Monday, July 8, 2013

Up Close: Mead Schaeffer (3)

This is part of an occasional series dealing with detail images of paintings featuring the brushwork of the artist. Previous posts can be found via the "Up close" topic label link on the sidebar.

The present post deals with Mead Schaeffer (1898-1980) when he was following the style that gained him success as an illustrator. Additional information on Schaeffer is here. Previous post about Schaeffer in this series are here and here.

Featured here is an illustration for "Hide the Body" by Grace Sartwell Mason in a 1933 issue of Cosmopolitan magazine.

The source of the detail images is explained below:

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The Kelly Collection has what is probably the outstanding holding of American illustration art by private individuals (not organizations). I was able to view part of it at The Frederick R. Weisman Museum of Art at Pepperdine University in Malibu, California towards the end of a January 12 - March 31, 2013 exhibition run. The collection concentrates on illustration art created roughly 1890-1935 and one of its purposes is to further knowledge and appreciation of illustration from that era.

Non-flash photography was allowed, so I took a large number of high-resolution photos of segments of those original works. This was to reference the artists' techniques in a manner not always easy to obtain from printed reproductions. (However, the exhibition catalog does feature a few large-scale detail reproductions.)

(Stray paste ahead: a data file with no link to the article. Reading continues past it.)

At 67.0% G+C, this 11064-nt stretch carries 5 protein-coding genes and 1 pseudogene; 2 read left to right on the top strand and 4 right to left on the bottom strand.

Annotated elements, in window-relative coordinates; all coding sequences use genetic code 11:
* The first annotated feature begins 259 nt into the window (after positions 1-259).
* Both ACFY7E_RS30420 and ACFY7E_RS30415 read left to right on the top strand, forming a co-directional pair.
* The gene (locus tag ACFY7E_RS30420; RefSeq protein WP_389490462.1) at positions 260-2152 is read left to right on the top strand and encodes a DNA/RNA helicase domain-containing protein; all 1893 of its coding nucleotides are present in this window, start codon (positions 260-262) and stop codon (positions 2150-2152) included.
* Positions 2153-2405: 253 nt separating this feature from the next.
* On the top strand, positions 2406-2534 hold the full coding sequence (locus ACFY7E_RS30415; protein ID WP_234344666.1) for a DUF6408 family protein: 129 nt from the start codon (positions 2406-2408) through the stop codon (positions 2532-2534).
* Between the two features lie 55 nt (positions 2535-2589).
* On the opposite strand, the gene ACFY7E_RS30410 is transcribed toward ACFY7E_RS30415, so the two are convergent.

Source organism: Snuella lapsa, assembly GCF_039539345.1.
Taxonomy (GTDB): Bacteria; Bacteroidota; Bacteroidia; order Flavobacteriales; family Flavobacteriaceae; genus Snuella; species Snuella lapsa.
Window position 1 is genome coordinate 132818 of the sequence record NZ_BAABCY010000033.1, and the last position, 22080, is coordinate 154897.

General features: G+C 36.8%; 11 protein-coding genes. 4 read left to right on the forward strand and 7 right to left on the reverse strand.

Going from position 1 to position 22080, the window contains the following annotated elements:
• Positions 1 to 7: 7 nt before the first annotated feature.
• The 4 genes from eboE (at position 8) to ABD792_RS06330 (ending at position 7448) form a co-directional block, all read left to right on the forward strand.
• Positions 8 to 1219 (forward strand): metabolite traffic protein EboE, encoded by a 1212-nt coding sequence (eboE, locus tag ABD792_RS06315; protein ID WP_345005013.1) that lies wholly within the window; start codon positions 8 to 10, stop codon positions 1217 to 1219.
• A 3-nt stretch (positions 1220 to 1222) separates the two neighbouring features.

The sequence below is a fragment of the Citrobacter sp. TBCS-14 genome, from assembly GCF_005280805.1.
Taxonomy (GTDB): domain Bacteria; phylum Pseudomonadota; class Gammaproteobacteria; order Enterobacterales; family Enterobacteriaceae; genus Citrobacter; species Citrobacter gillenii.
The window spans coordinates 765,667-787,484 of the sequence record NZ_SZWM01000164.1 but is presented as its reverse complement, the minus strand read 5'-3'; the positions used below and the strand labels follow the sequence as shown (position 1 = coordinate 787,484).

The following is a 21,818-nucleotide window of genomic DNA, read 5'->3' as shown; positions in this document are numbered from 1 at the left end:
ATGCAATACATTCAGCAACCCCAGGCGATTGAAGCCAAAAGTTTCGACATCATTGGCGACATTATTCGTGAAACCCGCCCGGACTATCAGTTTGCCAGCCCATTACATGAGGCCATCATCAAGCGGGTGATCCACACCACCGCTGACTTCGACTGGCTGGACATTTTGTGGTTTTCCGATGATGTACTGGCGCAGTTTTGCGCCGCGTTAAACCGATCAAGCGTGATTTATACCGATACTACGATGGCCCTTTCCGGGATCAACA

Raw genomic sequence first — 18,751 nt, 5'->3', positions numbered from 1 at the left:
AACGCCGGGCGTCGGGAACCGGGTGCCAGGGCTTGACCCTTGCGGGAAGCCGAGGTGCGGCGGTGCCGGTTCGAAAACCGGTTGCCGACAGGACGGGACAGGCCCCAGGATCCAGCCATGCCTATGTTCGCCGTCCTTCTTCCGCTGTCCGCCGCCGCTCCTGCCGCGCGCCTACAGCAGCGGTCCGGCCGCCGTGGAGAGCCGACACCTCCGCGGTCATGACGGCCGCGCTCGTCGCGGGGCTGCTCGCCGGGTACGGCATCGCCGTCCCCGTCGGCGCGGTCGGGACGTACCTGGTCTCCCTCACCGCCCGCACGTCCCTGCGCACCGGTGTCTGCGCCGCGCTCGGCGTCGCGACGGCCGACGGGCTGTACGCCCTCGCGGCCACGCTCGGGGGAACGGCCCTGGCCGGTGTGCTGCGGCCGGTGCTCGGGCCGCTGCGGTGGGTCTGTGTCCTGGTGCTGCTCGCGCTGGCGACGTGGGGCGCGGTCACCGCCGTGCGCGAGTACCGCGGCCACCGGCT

I thought that readers of this blog might also be interested in seeing the brushwork of master illustrators up close to increase their understanding of how the artists worked and perhaps to serve as inspiration for their own painting if they too are artists.

Below is an image of the entire illustration coupled with my work. Click on the latter to enlarge.

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This image is from the Kelly Collection website.

Schaeffer often painted freely in his 1920s book illustrations. Here he is tightening up a little, though his brushwork remains strong and his paint thick. Also unlike some of his previous work, he treats his subject's face fairly carefully, blending some of his brush strokes and cutting back his use of impasto.


Albert. S said...

Don, would you happen to know if MS painted Alla Prima? Seems like it, his work looks real fresh and spontaneous. Not to mention he definitely painted with the Howard Pyle principles..of Light/grey/black.

thanks for post.

Donald Pittenger said...

Albert -- According to Fred Taraba in the book "Masters of American Illustration," Schaeffer did a good deal of preparatory work. Then, on the final canvas, he would first draw using charcoal. Then he would add color using watercolors as a final check. Finally, he would go to oil and the brushwork you see in the image.